Alcohol Policy Alliance-Ghana calls for alcohol control legislation
The Alcohol Policy Alliance-Ghana (GhanAPA), a group of civil society organisations, has called on the government to expedite the passage of alcohol control legislation to help reduce motor traffic accidents in the country.
The group is of the view that alcohol consumption is one of the leading causes of motor accidents, hence calling on the Ministry of Health, Attorney General, and Parliamentary Select Committees on Health and Subsidiary legislation to consider the Alcohol Control Regulations and swiftly expedite the processes when it gets to their respective offices.
In a statement signed by the Chairman of the group, Mr. Benjamin Anabila, who is also the Director, Institute of Leadership and Development (INSLA), said “Since the development and passage of the Ghana Alcohol Policy in 2O16 which was derived from the Public Health Act 851, Ghana has not been able to enforce some level of regulations on Alcohol due to the lack of an alcohol regulation/legislation.”
He expressed the concern that globally, over three million deaths occur each years due to the harmful use of alcohol.
He explained that even though statistics from the National Road Safety Authority (NRSA) for the first half of the year 2023 has shown a decline in accidents and its related deaths as compared to the same period in 2022, it was still unacceptable that many people continue to lose their lives through motor accidents.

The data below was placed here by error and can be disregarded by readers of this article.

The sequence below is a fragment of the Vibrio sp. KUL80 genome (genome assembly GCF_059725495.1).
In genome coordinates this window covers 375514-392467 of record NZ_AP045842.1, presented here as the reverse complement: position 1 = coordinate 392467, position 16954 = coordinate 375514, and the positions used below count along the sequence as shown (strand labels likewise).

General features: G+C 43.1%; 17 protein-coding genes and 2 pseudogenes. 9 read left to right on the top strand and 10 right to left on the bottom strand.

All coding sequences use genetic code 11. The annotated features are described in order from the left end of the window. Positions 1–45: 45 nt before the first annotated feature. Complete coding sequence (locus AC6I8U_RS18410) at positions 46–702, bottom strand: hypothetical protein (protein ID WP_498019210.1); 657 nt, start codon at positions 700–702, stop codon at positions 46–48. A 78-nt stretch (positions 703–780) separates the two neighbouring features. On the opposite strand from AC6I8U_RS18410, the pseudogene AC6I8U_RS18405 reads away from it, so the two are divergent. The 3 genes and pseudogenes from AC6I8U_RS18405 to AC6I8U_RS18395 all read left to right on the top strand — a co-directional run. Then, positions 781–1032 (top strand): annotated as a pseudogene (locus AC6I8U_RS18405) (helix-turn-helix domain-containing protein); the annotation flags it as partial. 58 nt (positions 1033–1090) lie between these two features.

Mr. Anabila said 1,086 people died from the 6,904 reported cases of road crashes from January to June this year, a situation he noted, ought to be remedied.
He there is the need to institute some stringent measures to curb accidents in the country, pointing out that preventing drivers from alcohol consumption will help to further reduce motor accidents in the country.
“This call is on the back of a statistics from the National Road Safety Authority for the first half of the year 2023, which was published in the national Daily Graphic of Thursday, July 13, 2023,” he said.
For him, 5.1 per cent of the global burden of disease and injury is attributable to alcohol, as measured in disability-adjusted life years (DALYs), adding that “A significant proportion of the disease burden attributable to alcohol consumption arises from unintentional and intentional injuries, including those due to road traffic crashes, violence, and suicide.”
Mr. Anabila further noted that fatal alcohol-related injuries tend to occur in relatively younger age groups.
“In as much as the MTTD of the Ghana Police is doing it best with the random breath alcohol test with some limited Breathalyzer, the road crashes on our road will continue to remain with us because, there are beer bars and alcohol spots dotted around our lorry parks and institutions which is against international best practice,” he explained.
The Alcohol Policy Alliance-Ghana with some civil society organisations have been advocating for an alcohol control regulations or legislation to give the backing to the relevant authority to enforce the regulations to reduce the carnage on our roads in order to reduce morbidity and mortality.